The North Wing

Discover the North Wing

The North Wing of the Museum of Arts & Sciences is one of the original wings of the Museum. The North Wing features permanent collections and exhibits such as the Kenneth Worchester Dow and Mary Mohan Dow Gallery of American Art, the Helena and William Schulte Gallery of Chinese Art,  the Helene B. Roberson Visible Storage Building, and the Anderson C. Bouchelle Study Center and Gallery for International Decorative Arts. The North Wing also contains several spaces for rotating and traveling exhibitions. 


Currently on Display

To Choose Our Destiny: The Lasting Legacy of the Apollo 11 Moon Landing

Edward E. and Jane B. Ford Gallery
On display through July 28, 2019

When Neil Armstrong took his first step onto the surface of the moon, his giant leap not only carried himself to uncharted territory but also the entire world. Now 50 years after the momentous Apollo 11 Moon mission, the Museum of Arts & Sciences has put together a collaborative exhibit to tell one of the greatest exploration feats ever undertaken by humankind. 

To Choose our Destiny takes you back in time: from the moment that President Kennedy declares his goal of putting a man on the Moon by the end of the decade in the 1960s, to NASA's revolutionary engineering work and training before the mission, through to the daring first moon landing, and the everlasting effects of the entire endeavor that are still being felt today. Now seen through the lens of 2019, the exhibition will serve to show that the human will to achieve and explore can make the impossible, possible.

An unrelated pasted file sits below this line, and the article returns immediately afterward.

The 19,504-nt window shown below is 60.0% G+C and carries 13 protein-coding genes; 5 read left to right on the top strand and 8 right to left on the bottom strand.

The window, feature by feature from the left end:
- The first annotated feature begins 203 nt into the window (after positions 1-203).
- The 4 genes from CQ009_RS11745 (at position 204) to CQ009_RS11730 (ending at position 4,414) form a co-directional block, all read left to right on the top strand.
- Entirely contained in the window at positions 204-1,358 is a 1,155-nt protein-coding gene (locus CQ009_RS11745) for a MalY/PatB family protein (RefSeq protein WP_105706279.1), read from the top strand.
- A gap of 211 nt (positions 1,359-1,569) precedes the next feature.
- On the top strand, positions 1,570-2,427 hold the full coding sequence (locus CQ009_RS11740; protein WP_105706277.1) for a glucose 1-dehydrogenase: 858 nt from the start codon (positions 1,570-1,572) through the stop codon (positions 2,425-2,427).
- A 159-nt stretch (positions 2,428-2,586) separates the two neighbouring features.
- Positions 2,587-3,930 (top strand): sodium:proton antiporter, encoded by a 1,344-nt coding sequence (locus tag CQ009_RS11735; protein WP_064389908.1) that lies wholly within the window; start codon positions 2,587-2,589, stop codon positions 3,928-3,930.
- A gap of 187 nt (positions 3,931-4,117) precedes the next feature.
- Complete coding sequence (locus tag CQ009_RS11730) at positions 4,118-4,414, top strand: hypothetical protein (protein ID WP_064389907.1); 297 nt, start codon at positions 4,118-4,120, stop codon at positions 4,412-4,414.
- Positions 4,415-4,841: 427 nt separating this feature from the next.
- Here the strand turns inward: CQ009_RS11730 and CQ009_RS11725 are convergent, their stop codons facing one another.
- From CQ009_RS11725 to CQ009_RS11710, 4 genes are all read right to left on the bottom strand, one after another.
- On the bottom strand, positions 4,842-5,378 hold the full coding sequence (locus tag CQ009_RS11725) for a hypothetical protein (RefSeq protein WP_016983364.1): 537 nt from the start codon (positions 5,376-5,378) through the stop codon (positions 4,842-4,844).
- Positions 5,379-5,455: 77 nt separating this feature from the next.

This exhibition is in collaboration with the Kennedy Space Center Visitor Complex and through the generous support of Preston Root. 

Image: Buzz Aldrin on the surface of the moon during a lunar excursion. This photograph was taken by Commander Neil Armstrong and is one of the most iconic images of the Apollo 11 mission. Image Credit: NASA

 

Homespun: Folk Art and Americana from the Collection

Bouchelle Changing Gallery
On display through August 25, 2019

Early American folk art from the 18th century through the 19th century is a testament to the efforts of everyday Americans to decorate and embellish their environment with whatever means available to them.  Conceived through modest means and with humble materials, these works are nevertheless charming reminders of the early decades of our young country and often reveal artistic traditions brought over from the old country.  For example, folk art from rural Pennsylvania in centuries past is often referred to as “Pennsylvania Dutch” which was actually a misinterpretation of “Deutsch” (German).  Fine examples of this tradition from a recent gift will be on view as well as works of many media including paintings, furniture, textiles, and decorative arts to provide a view into the early rural and working-class life of European immigrants in America. 

Image: Pennsylvania, 18th Century, Blanket Chest (detail), Polychromed wood, Gift of Daniel W. Callahan, 2018.04.001

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